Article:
Desert island books 🏝🐚📚
Our favourite books set on islands.
By the time you read this newsletter, Sian will be on a Greek island, trying to befriend the beach cats with feta cheese. She’s gathered up her favourite novels with island settings so you can join her in spirit. BYO fruity cocktail.
The Island of Missing Trees
Divided islands are covered in tree resin which, though encrusted round the edges, is still liquid deep inside, still dripping like blood. I have always wondered if this is why islanders, just like sailors in olden times, are strangely prone to superstitions. We haven’t healed from the last storm, that time when the skies came crashing down and the world drained of all colour.
When was the last time you read a book that stopped you in your tracks? The Island of Missing Trees completely floored us at the weekend. Shortlisted for this year’s Women’s Prize for Fiction, it actually took a little while to get into – there’s a sentient fig tree acting as narrator, which could be unbearably twee in the wrong hands. There are little touches of wonder throughout the novel, but Elif Shafak stops short of venturing into magical realism or fantasy. An island setting lends itself particularly well to something otherworldly and her magic is reserved for the island of Cyprus.
Here, she focusses her attention on the miracles of the natural world and the strength of human emotion and connection. The Island of Missing Trees tells the story of the impossible romance between Greek Cypriot teenage boy Kostas and Turkish Cypriot Defne, and in it, tells the story of a divided country. It’s a portrayal of love, in its many shapes, and with many flaws, and asks if something broken can ever be pieced back together. And if it can, where does it belong?
Names For The Sea
There must be a better reason to travel, a better way of travelling, than the hoarding of sights your friends haven’t seen.
The recurring themes in Sarah Moss’s novels – women pushed to their limits, bubbling tensions and strains in a community, interaction between humans and natural landscapes – really lend themselves to the confined nature of an island setting. In Night Waking, Anna is a mother of two on the brink of a breakdown on a Hebridean island. Moss’s debut Cold Earth was published in 2010 but it hits particularly close to the bone at the moment – while a group of archeologists are on a dig in Greenland, a pandemic is sweeping across the world.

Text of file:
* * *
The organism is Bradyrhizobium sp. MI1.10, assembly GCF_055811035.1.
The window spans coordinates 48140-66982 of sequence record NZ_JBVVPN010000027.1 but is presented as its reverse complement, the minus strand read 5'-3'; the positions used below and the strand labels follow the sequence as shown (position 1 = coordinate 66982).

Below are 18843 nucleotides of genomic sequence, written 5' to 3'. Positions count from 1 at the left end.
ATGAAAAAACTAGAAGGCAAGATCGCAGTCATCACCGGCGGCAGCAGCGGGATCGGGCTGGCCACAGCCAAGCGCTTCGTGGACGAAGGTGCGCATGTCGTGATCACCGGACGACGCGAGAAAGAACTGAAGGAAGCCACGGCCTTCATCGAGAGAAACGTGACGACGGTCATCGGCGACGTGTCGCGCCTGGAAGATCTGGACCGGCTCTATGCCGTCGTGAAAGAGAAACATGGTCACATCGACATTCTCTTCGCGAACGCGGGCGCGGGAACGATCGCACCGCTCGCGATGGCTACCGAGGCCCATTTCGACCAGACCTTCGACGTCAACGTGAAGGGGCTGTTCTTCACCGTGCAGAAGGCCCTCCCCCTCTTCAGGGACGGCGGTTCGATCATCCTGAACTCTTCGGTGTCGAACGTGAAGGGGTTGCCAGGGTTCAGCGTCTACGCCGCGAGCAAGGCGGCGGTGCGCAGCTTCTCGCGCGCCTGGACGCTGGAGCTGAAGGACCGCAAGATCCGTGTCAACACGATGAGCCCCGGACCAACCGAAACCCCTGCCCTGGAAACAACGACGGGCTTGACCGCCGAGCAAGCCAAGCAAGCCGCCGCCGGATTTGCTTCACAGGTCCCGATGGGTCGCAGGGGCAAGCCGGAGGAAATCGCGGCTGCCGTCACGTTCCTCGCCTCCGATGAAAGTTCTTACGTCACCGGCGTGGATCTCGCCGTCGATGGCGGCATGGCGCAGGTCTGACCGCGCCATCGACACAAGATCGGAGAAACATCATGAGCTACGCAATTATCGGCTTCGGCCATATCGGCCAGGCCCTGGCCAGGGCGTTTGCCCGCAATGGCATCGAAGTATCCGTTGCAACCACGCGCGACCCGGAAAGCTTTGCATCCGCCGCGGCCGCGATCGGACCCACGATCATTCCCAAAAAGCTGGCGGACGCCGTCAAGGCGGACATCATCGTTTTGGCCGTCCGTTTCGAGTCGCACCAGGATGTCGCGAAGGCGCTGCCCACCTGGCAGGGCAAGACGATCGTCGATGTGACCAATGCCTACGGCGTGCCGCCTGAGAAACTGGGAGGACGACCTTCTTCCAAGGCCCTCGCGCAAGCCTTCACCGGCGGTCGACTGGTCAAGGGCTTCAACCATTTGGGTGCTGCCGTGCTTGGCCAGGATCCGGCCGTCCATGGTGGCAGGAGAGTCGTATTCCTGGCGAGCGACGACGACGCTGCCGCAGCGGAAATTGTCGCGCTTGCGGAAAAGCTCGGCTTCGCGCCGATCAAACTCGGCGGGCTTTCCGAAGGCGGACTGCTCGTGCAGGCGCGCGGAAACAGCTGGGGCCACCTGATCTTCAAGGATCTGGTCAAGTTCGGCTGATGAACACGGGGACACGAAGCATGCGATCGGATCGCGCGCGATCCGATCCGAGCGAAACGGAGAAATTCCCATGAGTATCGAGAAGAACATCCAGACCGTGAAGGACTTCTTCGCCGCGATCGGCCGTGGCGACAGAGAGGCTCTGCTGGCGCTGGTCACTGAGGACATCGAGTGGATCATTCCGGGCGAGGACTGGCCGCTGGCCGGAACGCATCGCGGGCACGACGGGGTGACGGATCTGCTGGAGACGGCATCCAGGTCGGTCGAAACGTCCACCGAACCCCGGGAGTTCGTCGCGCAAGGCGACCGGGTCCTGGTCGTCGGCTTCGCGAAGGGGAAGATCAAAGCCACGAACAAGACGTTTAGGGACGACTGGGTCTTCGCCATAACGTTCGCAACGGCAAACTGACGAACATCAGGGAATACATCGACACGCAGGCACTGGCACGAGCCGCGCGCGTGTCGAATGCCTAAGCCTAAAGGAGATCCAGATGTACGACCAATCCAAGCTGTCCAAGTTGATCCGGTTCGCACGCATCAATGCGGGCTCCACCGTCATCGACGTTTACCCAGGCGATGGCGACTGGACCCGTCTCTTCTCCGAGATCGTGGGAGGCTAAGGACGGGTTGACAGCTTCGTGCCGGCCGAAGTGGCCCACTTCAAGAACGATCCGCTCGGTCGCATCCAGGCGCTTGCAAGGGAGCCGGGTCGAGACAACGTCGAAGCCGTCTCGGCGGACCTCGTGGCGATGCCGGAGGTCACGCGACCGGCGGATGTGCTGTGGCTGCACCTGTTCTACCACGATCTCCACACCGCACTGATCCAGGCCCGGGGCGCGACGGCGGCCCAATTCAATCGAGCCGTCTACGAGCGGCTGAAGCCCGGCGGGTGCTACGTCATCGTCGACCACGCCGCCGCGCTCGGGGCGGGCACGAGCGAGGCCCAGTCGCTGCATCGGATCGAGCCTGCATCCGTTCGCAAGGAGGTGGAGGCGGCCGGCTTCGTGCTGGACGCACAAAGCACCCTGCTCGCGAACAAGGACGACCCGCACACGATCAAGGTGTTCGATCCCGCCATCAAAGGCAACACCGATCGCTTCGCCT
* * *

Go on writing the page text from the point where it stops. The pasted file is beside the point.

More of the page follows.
Her travel memoir, Names For The Sea, is about Moss’s own time in Iceland. She brings her extraordinary prose along for the ride, so you often forget that you’re reading non-fiction. The book isn’t just about travel, it’s also about the idea of temporality and what it means to call another country – another island – home. This book often gets overlooked in favour of Moss’s fiction, but she’s as frank and insightful as ever and it’s one of our favourites.
If you liked this, you’ll also love: Bodies of Light – another staggeringly good novel by Sarah Moss, and The Sealwoman’s Gift which is based on the true story of the kidnapping of women in 17th century Iceland.
How the One-Armed Sister Sweeps Her House
In this version, the island is paradise. It is hot, beautiful, drenched in beaches so blue you’d swear that blue is the colour of water. But there is another version.
It’s still hard to believe that How the One-Armed Sister Sweeps Her House is Cherie Jones’s debut novel. Shortlisted for last year’s Women’s Prize, it’s set on the island of Barbados and shows a much darker side to the island than is usually portrayed, away from the tourist traps and golden beaches. It’s dark, it’s raw. It’s no kind of paradise.
The difficult topics – violence, sexual assault, and murder – are explored through three different marriages and the prose is absolutely unflinching. Jones plays with the claustrophobia of the island setting – drawing on stifling temperatures and a menacing portrayal of an idyllic landscape – and this adds another layer to an already intense story. But it’s a compelling one that will have you rooting for the characters of this wholly original and unforgettable novel.
There’s really no comparison to be made with this book, it is entirely unique, but if you enjoyed it we think you’ll also like Dominicana by Angie Cruz.
Little by little I began to listen better: to the sap moving in the plants, to the blood in my veins. I learned to understand my own intention, to prune and to add, to feel where the power gathered and speak the right words to draw it to its height. That was the moment I lived for, when it all came clear at last and the spell could sing with its pure note, for me and me alone.
As much as we love a literary trend, we think we’re done with the Battle of Troy now. Though we can’t protest about Greek myth fatigue too much – every time a new one is released we snap it up (Elektra and Stone Blind are next). But there’s one retelling that still stands out above the rest – Madeline Miller’s Circe. If you haven’t had the pleasure, you’re about to meet your favourite deserted island-dwelling witch.
Circe is the reason we read all other retellings. In Miller’s novel, she isn’t a plot point in a heroic tale of a man, she is given her own agency and lives on her own terms. When the gods become fearful of her powers, she is banished to the island of Aiaia. Her connection with nature is where she harnesses her witchcraft. Island life is far from idyllic but she learns to thrive on her land despite the pigs, the gods, and the men who punctuate her peaceful life (they are, after all, one and the same). She sheds the shame that she is expected to carry and learns to trust her instincts and find her truest self. Perhaps that was what the gods were really afraid of.